Then came the 1964 hit The House of the Rising Sun by Eric Burden and the Animals. Although the classic folk ballad had been covered by many, The Animals version is the one I relate to. At that time in my life, I doubted my dream visit to New Orleans would ever occur.

But occur it did a little over ten years later. I've made mention of my trip there in another blog or two. Here are some more memories:


I don't have pictures of the guest house where I stayed. But in my mind it was similar to this one. It was only a couple of blocks off Bourbon Street. Very New Orleans' "Double Gallery Style".


To me the best feature was a completely private brick courtyard in the back. Again, I have no picture of it. It was small and intimate - at that time quite original. i.e., not updated as I imagine it would be today.


Remember my July post about art that I like? At the time I mentioned a picture that I had cut out of a magazine and framed when I was a teen. It was of a woman sitting at a desk, writing a letter. I still haven't located the exact illustration, but the above would be similar.


Well, in my room in the guest house was a lovely antique desk. I wanted a picture of myself copying that illustration I was so fond of; guess I should have piled my hair on top of my head. What you can almost make out on my right hand is the souvenir from my New Orleans trip - a garnet ring.


The garnet is a cabochon approximately 1/4" x 3/8's" set in silver. I refer to it as my New Orleans' ring. I think I've already promised it to my daughter when I'm gone. If not, the granddaughters can fight over it - just as long as they know its provenance.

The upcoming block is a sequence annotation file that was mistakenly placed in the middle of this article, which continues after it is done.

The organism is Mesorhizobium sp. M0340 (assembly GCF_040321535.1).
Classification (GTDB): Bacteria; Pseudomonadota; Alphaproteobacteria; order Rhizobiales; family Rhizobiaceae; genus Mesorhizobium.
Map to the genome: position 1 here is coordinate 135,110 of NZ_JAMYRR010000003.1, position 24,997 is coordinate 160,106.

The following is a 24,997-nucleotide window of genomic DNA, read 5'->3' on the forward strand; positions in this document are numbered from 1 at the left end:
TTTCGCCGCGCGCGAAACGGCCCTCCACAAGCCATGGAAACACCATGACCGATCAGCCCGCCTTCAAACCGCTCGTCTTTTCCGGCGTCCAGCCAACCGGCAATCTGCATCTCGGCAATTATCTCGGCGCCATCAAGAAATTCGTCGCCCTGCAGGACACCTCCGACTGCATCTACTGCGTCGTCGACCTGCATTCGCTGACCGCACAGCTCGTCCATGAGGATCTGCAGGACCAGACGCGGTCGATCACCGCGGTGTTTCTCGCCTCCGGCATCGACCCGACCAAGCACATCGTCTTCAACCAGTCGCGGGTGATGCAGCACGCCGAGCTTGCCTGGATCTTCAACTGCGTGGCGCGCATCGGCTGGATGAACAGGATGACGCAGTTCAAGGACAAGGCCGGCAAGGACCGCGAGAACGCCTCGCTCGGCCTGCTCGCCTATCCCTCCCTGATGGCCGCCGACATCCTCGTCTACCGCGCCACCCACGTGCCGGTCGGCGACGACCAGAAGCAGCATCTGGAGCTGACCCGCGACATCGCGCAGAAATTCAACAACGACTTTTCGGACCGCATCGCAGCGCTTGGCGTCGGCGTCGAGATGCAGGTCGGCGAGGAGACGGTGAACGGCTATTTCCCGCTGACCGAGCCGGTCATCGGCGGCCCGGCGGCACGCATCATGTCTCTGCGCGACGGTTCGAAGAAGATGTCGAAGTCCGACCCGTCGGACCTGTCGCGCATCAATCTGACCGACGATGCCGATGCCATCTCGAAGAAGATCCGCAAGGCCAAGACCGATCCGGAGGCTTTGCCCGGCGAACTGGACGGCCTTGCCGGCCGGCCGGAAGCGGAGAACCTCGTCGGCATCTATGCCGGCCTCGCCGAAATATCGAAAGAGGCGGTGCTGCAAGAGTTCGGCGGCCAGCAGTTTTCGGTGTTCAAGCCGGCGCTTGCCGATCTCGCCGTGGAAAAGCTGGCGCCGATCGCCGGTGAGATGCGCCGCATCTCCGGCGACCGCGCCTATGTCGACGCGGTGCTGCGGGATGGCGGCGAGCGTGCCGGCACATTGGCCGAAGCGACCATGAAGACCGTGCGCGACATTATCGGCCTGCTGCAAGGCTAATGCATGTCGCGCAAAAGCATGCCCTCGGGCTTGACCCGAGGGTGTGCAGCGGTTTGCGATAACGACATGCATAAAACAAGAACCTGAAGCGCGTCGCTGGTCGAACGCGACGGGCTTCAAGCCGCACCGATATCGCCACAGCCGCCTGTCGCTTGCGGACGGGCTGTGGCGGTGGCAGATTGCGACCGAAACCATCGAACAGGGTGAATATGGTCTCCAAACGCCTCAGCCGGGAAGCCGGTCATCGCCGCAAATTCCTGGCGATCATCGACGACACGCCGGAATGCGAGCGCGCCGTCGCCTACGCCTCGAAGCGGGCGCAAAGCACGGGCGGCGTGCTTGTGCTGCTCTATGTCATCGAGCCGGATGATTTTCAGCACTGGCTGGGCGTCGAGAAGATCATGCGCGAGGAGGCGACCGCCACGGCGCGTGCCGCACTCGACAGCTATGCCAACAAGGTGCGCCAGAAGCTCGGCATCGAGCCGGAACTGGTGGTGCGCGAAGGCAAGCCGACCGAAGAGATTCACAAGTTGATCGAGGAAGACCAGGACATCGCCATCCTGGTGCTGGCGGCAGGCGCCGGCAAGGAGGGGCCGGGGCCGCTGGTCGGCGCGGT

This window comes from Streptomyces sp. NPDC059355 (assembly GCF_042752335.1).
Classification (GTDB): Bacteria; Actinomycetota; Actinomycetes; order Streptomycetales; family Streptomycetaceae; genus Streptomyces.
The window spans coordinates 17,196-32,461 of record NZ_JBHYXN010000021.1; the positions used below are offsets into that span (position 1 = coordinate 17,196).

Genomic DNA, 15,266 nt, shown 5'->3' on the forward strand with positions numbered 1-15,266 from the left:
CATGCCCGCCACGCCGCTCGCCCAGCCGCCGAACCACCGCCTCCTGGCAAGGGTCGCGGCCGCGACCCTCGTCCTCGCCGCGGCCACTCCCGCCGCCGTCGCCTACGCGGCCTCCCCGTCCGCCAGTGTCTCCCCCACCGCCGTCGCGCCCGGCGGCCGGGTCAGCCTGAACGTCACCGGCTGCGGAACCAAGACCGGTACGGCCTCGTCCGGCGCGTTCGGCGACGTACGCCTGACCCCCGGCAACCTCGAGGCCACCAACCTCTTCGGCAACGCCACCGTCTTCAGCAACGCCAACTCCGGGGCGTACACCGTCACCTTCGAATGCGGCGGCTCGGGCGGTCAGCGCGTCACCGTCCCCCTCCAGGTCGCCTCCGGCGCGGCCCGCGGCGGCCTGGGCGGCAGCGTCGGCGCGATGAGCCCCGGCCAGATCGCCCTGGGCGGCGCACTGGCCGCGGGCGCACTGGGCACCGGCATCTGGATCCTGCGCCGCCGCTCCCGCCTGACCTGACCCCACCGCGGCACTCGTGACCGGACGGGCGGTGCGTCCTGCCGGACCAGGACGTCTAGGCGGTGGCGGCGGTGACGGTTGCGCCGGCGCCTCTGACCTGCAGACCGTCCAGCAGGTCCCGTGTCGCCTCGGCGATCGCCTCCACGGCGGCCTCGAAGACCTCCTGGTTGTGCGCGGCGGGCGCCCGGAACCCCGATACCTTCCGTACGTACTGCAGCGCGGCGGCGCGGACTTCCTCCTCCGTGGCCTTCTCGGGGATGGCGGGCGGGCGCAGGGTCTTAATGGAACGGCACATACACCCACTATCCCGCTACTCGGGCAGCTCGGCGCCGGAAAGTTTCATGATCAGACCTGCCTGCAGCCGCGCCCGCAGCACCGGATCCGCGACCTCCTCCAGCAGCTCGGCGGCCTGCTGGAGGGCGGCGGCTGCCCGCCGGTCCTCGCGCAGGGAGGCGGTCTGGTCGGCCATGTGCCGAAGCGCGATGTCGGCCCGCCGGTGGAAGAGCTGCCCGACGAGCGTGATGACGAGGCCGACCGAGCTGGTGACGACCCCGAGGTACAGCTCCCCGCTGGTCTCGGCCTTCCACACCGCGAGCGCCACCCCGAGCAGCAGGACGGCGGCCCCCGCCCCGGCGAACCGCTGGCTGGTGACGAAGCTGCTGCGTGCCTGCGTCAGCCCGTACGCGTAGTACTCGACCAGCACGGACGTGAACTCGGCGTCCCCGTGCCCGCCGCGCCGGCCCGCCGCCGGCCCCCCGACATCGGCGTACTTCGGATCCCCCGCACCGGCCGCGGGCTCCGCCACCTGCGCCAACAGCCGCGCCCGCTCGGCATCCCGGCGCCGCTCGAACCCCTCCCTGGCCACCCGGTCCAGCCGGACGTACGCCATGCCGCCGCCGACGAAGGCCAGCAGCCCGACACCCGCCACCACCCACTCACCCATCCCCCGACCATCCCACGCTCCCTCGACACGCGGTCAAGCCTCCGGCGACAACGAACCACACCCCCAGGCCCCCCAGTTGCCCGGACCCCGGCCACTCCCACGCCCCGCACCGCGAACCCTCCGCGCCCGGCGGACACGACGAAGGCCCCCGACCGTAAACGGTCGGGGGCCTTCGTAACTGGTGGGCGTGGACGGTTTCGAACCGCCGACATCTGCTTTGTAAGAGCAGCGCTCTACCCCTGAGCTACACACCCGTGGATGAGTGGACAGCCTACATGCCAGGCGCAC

Sunday, October 13, 2013

Twenty-five Year Intermission


On a sunny Sunday, October 9, 1988, my eldest son, Douglas Botkin married Shelly Bulmer in a small family wedding at the covered bridge in Easter Park in Des Moines.


Twenty-five years later, they returned to the scene of the crime.


Bride and groom, parents of the groom, 1988.


And twenty-five years later. There have been a few changes in the approach to the bridge - it's paved now. (As well, perhaps, a few changes in the people.)


Groom and mother, 1988.


Mother and son, 2013. Both with shorter hair and me just plain shorter. I wore the same top and throw.


It was nice to celebrate their silver anniversary. For me the best part was seeing and holding the great-grandbabies. The only great-granddaughter, as yet, 16-month old Lily Mae.


And the newest great-grandson, Sawyer Robert, 3 months old to the day.


It was impossible to get great-grandson, Rodney, to stop long enough for a picture with me, but I did get one with him and his Mom, my granddaughter, Katrina.


Group picture of me with my son, three of the four of his children, his daughter-in-law and some of the grandkids.


Sawyer displaying his happiness at seeing great-grandma.


Lily doing the same. Everyone says she looks like her Dad, but I can see her Mom there, too. She's just such a cute little girl - with all the orneriness shining in her eyes - just like her Mom at that age.


Alyssa did a great job of planning the day, bringing all the food from afar, and reminding her parents of how much their lives mean to the rest of us. It was a lovely day for them and especially for her Grandma Ramona.